|| 要旨トップ | 目次 |||日本生態学会第68回全国大会 (2021年3月、岡山) 講演要旨
一般講演（口頭発表） H02-06 （Oral presentation）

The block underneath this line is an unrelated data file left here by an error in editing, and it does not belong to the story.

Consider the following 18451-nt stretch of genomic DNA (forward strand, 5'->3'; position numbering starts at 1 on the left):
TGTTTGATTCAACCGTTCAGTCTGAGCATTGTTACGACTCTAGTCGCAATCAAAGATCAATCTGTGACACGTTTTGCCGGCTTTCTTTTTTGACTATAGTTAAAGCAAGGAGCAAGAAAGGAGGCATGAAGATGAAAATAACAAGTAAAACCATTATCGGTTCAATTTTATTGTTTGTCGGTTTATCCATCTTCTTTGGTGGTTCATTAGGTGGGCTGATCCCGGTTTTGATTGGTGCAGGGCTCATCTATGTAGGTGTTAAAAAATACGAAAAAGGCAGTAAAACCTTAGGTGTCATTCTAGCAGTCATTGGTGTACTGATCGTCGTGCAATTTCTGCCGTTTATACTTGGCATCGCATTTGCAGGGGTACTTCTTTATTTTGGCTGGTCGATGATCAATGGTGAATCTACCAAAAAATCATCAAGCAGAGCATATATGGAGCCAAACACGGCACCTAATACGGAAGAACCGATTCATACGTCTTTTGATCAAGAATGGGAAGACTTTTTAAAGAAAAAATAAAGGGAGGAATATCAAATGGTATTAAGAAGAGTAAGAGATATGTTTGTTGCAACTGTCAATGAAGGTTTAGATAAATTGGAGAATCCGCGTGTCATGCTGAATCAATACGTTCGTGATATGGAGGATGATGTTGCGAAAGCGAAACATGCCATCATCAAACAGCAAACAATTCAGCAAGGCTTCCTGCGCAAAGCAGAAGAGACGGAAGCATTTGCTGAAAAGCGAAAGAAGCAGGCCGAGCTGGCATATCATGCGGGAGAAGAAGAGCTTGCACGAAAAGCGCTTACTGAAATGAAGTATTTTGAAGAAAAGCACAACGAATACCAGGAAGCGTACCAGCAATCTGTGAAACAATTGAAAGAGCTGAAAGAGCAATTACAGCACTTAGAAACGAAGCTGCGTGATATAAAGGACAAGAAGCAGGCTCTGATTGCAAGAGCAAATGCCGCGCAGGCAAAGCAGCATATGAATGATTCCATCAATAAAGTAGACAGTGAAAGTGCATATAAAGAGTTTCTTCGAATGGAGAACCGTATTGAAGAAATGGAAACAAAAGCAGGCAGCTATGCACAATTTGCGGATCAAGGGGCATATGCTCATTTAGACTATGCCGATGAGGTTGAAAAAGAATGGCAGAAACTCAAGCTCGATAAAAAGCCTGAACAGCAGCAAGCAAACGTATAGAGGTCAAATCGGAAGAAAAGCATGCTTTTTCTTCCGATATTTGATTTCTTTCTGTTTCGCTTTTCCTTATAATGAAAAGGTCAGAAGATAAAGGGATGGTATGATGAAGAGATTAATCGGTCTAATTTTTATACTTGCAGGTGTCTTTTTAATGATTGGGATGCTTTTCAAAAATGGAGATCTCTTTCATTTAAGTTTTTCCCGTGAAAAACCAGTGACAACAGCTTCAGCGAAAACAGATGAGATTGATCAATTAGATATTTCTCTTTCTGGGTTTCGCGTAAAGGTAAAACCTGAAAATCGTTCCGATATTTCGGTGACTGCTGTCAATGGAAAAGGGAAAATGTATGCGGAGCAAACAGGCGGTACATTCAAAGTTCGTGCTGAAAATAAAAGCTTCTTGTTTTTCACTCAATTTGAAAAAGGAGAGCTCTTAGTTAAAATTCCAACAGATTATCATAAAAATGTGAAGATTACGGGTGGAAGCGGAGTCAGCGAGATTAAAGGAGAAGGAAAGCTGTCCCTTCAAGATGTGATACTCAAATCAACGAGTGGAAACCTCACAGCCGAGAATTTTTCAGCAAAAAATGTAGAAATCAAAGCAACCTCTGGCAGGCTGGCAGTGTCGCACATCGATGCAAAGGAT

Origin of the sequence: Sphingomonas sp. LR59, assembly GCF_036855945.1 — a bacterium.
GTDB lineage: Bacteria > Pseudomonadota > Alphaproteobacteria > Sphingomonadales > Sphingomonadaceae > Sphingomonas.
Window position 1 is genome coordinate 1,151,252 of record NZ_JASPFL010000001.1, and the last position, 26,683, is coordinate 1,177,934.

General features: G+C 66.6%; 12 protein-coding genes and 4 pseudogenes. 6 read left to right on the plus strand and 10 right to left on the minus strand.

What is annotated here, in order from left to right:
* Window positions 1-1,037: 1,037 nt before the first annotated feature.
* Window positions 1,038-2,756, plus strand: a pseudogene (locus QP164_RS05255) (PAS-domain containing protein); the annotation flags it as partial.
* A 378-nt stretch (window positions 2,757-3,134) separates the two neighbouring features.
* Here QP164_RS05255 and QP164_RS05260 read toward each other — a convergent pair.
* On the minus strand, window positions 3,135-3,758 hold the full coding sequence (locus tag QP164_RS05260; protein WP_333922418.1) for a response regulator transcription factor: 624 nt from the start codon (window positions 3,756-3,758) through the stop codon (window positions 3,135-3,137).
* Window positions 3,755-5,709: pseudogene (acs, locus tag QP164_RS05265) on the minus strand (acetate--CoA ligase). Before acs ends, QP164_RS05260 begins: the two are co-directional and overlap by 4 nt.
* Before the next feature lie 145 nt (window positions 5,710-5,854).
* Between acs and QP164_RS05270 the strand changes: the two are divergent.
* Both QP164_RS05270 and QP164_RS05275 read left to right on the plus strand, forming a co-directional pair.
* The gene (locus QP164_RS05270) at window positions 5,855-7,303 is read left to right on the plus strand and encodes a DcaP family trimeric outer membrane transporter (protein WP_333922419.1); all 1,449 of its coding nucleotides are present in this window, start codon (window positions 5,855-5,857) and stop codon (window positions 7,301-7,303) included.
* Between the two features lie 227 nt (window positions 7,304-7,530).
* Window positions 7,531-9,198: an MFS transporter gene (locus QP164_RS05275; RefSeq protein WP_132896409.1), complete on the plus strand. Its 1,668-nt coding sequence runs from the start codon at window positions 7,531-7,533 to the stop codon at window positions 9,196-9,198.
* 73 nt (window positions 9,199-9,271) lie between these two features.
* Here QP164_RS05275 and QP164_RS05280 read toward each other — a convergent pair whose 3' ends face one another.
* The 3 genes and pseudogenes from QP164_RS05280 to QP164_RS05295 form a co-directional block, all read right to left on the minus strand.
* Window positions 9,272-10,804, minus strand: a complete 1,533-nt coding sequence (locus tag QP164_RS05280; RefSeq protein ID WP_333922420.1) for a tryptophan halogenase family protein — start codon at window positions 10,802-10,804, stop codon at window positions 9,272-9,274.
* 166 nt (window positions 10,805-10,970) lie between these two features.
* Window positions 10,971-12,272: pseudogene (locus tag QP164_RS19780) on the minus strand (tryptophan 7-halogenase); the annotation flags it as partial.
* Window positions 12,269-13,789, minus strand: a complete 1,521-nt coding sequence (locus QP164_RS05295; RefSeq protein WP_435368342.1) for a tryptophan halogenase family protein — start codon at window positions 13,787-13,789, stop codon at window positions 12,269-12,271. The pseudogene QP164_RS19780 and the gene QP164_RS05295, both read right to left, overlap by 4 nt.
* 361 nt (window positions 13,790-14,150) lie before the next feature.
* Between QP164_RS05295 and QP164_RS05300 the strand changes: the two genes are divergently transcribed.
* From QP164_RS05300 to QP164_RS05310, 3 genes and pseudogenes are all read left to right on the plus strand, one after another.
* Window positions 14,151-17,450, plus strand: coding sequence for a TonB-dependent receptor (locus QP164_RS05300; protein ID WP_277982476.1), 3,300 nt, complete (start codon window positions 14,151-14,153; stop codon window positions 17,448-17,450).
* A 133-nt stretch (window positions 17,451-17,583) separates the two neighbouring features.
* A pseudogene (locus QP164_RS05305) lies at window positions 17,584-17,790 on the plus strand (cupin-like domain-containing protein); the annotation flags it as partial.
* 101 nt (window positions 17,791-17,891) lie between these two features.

Decomposition of dung in grazed dairy farm systems is an important microbial ecosystem service to recycle nutrients. The decomposition rates of the dungs vary by farms as well as greenhouse gas emission rates during decomposition processes but factors controlling them are not fully known. This study aimed to understand the soil and dung properties that promote the decomposition rates of dungs and how those factors impact gas emissions. An incubation study was set-up using soils and dung sampled from six different grazed dairy farms. Their physicochemical properties were analyzed, DNA extracted, and sequenced looking at the microbial communities. Gas was measured for 24 days. On average, dung application increased the cumulative amount of gas emissions by 0.02%, 80%, and 71% in methane, nitrous oxide, and carbon dioxide respectively compared with the control without dung. Methane emission significantly correlated with nitrate amount R = 0.92, P = 0.009, while the total carbon also influenced the nitrous oxide emission R = −0.95, P = 0.011 among the farms. The microbial communities were influenced differently depending on the farm. Therefore, it can be suggested that dung decomposition differences with regards to each farm strongly depend on the key drivers controlling emissions.